Right now I’m finding that doing all these triathlons is a pretty good way to get my frustration out. They help me keep my desire to win going - if I’m doing well and winning triathlons, it makes me even more hungry to win on track. And, you know, all the problems with the bike and some not so good results were really getting me down, and the frustration was starting to take its toll on me. The grind of the triathlons helps me focus on something else for a while and then come back ready to ride on track. Next year I’ll hopefully be on a Moto2 bike which will be heavier, bigger and more powerful, so my fitness is going to have to improve so I can still be competitive. If I build it up steadily this year it should stand me in good stead for the winter. Building up fitness has been pretty useful during some of the sweltering races this year too - hopefully I can perform just as well in 30 degree heat as I can in pretty cool conditions.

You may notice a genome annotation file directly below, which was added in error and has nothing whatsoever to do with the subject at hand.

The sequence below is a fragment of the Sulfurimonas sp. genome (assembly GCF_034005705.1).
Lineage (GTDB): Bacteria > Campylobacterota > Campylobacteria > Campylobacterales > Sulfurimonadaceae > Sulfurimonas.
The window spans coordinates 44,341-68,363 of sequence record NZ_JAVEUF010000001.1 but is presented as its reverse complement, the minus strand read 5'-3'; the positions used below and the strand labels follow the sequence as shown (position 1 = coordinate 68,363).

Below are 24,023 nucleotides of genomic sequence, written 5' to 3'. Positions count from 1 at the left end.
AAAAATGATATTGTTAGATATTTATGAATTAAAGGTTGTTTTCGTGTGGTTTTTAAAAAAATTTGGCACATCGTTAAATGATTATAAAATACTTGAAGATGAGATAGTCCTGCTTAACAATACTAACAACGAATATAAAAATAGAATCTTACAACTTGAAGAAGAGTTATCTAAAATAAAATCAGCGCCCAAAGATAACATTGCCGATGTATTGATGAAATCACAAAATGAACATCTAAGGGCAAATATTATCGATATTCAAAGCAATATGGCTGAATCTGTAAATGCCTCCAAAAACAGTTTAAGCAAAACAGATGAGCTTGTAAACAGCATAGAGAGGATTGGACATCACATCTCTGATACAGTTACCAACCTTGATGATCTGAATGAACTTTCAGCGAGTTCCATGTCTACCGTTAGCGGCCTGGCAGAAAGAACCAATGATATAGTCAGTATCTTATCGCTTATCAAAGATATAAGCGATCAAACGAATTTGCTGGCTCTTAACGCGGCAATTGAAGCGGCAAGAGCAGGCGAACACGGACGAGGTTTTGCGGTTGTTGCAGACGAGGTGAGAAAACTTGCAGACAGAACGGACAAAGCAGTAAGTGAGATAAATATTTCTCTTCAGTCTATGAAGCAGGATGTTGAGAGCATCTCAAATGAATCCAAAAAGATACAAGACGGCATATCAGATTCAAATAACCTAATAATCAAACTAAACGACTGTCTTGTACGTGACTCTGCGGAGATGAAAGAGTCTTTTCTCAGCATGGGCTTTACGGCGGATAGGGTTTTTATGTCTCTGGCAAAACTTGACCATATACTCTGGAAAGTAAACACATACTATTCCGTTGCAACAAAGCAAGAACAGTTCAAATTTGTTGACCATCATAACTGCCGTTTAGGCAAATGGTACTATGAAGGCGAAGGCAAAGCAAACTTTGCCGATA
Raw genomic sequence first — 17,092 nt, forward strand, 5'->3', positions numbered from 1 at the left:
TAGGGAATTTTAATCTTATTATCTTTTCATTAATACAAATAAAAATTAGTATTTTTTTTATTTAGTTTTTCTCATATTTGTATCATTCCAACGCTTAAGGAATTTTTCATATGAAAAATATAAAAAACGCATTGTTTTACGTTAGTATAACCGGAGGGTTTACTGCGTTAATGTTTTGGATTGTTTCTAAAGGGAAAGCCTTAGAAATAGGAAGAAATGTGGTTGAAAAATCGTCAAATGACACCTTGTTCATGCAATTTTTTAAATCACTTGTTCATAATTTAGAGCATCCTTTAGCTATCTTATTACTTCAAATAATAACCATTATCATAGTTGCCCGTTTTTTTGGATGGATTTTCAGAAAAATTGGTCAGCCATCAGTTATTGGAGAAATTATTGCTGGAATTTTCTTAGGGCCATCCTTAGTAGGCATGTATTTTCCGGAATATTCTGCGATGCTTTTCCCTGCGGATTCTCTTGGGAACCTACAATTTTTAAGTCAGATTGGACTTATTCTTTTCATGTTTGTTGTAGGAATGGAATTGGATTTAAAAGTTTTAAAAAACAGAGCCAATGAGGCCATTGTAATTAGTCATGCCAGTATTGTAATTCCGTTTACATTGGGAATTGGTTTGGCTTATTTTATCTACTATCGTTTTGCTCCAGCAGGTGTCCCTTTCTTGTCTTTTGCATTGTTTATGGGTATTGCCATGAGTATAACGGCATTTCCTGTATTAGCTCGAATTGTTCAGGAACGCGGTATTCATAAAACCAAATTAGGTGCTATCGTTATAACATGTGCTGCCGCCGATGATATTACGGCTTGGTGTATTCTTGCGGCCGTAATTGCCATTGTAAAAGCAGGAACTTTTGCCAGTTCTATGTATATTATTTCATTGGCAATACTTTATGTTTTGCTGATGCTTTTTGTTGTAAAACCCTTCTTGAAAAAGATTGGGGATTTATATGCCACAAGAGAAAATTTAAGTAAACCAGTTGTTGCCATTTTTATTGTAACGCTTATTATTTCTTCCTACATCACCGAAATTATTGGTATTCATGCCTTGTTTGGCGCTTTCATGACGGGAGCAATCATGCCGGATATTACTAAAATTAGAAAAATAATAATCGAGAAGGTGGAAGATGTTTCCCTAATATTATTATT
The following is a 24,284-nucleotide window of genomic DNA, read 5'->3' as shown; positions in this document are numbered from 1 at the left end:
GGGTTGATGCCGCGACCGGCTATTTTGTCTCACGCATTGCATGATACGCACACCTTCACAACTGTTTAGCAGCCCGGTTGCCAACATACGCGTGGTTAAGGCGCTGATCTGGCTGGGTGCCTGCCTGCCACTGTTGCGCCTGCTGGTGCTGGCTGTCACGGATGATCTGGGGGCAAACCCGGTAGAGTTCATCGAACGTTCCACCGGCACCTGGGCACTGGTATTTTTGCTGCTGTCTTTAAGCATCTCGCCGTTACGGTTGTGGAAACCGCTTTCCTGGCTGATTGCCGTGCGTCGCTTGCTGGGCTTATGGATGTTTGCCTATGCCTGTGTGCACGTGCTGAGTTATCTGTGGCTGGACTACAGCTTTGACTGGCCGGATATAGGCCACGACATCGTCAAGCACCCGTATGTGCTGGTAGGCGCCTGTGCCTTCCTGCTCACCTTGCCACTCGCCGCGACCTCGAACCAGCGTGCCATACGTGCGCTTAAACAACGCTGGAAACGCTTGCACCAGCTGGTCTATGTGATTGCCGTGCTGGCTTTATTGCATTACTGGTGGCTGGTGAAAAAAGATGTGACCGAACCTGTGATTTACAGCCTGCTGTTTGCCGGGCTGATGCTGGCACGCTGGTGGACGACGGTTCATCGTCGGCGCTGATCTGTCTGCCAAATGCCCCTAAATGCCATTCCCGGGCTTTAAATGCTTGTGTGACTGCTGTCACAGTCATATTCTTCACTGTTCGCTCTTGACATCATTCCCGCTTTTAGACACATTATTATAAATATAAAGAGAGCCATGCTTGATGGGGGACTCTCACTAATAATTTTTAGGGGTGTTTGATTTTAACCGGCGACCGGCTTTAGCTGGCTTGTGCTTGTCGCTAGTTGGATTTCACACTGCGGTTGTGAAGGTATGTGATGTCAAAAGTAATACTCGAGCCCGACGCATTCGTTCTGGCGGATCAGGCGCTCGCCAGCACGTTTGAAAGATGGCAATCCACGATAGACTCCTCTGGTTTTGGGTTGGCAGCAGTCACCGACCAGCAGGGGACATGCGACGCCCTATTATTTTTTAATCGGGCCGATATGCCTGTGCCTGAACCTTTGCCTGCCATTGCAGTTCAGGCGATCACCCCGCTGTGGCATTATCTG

Another British rider who has been in the spotlight in the last few weeks is Cal Crutchlow , who seems to be closing in on a deal to ride for Tech 3 Yamaha in MotoGP. Do you think this is a good move for him?